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Time Inconsistent Environmental Policy and Optimal Delegation

Listed author(s):
  • Dieter Helm
  • Cameron Hepburn
  • Richard Mash

Time consistency problems can arise when environmental taxes are employed to encourage firms to take irreversible abatement decisions. Setting a high carbon tax, for instance, would induce firms to invest in low-carbon technology, yet once investment has occurred the government can then reduce the carbon tax to better achieve other objectives; lower energy prices, redistribution, and electoral success. The resulting time inconsistency discourages firms from investing in the first place. We propose an institutional solution to this problem, adapted from the monetary policy literature; the commitment outcome can be achieved through delegation to an `environmental policymaker`, akin to a conservative central banker.

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File URL: http://www.economics.ox.ac.uk/materials/working_papers/paper175.pdf
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Paper provided by University of Oxford, Department of Economics in its series Economics Series Working Papers with number 175.

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Date of creation: 01 Oct 2003
Handle: RePEc:oxf:wpaper:175
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  1. Kydland, Finn E & Prescott, Edward C, 1977. "Rules Rather Than Discretion: The Inconsistency of Optimal Plans," Journal of Political Economy, University of Chicago Press, vol. 85(3), pages 473-491, June.
  2. Walsh, Carl E, 1995. "Optimal Contracts for Central Bankers," American Economic Review, American Economic Association, vol. 85(1), pages 150-167, March.
  3. Lisandro Abrego & Carlo Perroni, "undated". "Investment Subsidies and Time-Consistent Environmental Policy," EPRU Working Paper Series 99-19, Economic Policy Research Unit (EPRU), University of Copenhagen. Department of Economics.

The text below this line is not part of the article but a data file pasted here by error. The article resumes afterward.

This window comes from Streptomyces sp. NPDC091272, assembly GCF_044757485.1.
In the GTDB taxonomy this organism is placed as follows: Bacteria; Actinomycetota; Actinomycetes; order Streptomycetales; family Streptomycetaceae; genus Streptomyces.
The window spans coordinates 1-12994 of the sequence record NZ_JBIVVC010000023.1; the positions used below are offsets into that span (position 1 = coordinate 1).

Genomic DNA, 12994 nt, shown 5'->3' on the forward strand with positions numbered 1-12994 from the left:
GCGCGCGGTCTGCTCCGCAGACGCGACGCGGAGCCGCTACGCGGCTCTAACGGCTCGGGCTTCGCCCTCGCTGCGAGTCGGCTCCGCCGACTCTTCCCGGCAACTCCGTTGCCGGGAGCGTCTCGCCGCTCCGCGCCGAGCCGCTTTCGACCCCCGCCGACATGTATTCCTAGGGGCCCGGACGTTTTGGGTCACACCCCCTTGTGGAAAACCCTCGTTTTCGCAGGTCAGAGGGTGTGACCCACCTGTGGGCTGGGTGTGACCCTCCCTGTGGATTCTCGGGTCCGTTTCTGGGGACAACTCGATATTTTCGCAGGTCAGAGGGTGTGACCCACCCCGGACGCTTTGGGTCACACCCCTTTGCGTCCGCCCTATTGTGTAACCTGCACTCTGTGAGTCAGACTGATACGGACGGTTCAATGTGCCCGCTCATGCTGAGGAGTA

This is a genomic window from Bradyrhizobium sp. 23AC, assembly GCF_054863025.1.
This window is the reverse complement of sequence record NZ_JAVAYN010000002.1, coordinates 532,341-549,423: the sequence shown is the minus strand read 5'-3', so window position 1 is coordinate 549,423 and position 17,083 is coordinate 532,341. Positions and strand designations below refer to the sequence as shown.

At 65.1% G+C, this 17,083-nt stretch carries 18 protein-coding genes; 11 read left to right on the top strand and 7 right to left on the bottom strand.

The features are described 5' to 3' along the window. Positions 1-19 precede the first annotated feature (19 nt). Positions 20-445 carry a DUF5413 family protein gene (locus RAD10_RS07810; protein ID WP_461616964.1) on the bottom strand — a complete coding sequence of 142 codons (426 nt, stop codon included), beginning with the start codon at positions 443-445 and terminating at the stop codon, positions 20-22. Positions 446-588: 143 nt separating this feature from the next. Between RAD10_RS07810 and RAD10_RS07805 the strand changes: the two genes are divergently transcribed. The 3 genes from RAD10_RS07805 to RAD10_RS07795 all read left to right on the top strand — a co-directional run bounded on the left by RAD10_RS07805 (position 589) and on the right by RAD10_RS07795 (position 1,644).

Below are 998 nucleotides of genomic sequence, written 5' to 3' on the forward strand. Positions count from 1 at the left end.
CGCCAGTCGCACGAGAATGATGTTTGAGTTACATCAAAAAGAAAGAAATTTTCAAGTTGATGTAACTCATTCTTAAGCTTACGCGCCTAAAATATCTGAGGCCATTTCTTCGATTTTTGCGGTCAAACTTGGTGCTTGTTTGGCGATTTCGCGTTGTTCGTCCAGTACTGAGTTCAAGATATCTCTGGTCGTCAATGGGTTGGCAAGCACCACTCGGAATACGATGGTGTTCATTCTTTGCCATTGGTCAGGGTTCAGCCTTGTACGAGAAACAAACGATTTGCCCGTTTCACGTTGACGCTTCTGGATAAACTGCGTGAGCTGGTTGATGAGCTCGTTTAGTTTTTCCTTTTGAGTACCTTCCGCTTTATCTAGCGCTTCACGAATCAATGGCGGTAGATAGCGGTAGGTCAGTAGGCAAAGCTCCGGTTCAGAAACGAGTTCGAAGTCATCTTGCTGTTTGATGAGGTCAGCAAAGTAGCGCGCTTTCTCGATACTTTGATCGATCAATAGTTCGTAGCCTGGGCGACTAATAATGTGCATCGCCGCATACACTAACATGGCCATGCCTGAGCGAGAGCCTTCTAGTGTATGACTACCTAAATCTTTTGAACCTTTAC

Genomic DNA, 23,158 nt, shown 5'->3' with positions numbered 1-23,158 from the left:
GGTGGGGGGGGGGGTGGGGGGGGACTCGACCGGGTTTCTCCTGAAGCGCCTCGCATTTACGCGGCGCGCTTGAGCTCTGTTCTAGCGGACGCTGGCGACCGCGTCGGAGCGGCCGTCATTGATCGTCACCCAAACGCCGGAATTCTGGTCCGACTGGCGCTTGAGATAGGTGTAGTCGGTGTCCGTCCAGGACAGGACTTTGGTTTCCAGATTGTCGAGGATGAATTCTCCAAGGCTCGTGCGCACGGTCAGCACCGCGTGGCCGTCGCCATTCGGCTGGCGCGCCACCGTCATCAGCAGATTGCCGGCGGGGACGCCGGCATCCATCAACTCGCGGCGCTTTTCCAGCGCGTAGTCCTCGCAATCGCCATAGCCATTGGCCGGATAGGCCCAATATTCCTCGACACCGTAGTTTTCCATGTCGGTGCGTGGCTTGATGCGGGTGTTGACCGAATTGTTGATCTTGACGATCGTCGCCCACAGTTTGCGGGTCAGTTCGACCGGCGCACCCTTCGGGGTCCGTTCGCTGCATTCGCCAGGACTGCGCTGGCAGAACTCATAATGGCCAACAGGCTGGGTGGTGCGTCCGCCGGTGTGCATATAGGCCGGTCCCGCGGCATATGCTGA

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  9. Poterba, J.M., 1989. "Lifetime Incidence And The Distributional Burden Of Excise Taxes," Working papers 510, Massachusetts Institute of Technology (MIT), Department of Economics.
  10. Metcalf, Gilbert E., 1999. "A Distributional Analysis of Green Tax Reforms," National Tax Journal, National Tax Association, vol. 52(n. 4), pages 655-82, December.
  11. Dieter Helm & Cameron Hepburn & Richard Mash, 2003. "Credible Carbon Policy," Oxford Review of Economic Policy, Oxford University Press, vol. 19(3), pages 438-450.
  12. Svensson, Lars E O, 1997. "Optimal Inflation Targets, "Conservative" Central Banks, and Linear Inflation Contracts," American Economic Review, American Economic Association, vol. 87(1), pages 98-114, March.
  13. Browning, Edgar K, 1976. "The Marginal Cost of Public Funds," Journal of Political Economy, University of Chicago Press, vol. 84(2), pages 283-298, April.
  14. Marsiliani, Laura & Renstrom, Thomas I, 2000. "Time Inconsistency in Environmental Policy: Tax Earmarking as a Commitment Solution," Economic Journal, Royal Economic Society, vol. 110(462), pages 123-138, March.
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  17. Gersbach, Hans & Glazer, Amihai, 1998. "Markets and regulatory hold-up problems," University of California Transportation Center, Working Papers qt9gf9t35g, University of California Transportation Center.
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